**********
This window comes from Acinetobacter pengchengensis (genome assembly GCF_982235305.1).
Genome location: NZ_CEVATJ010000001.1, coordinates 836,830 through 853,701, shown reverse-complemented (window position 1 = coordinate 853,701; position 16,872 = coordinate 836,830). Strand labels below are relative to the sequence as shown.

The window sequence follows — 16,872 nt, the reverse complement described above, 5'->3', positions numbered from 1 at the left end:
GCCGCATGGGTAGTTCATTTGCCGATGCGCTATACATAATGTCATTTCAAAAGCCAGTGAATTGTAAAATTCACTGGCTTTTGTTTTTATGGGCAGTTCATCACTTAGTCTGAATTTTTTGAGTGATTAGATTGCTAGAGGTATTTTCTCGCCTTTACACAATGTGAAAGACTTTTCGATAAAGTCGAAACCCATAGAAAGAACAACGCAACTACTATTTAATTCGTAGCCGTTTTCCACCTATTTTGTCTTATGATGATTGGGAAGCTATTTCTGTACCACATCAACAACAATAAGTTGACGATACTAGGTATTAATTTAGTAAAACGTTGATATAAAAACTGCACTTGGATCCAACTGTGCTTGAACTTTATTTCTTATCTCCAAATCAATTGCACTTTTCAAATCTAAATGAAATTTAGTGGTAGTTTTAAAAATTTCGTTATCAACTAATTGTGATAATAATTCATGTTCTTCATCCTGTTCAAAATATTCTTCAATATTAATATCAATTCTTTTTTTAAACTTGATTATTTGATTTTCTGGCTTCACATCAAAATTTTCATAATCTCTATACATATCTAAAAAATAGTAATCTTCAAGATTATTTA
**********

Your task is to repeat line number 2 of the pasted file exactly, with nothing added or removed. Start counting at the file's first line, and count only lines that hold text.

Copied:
Genome location: NZ_CEVATJ010000001.1, coordinates 836,830 through 853,701, shown reverse-complemented (window position 1 = coordinate 853,701; position 16,872 = coordinate 836,830). Strand labels below are relative to the sequence as shown.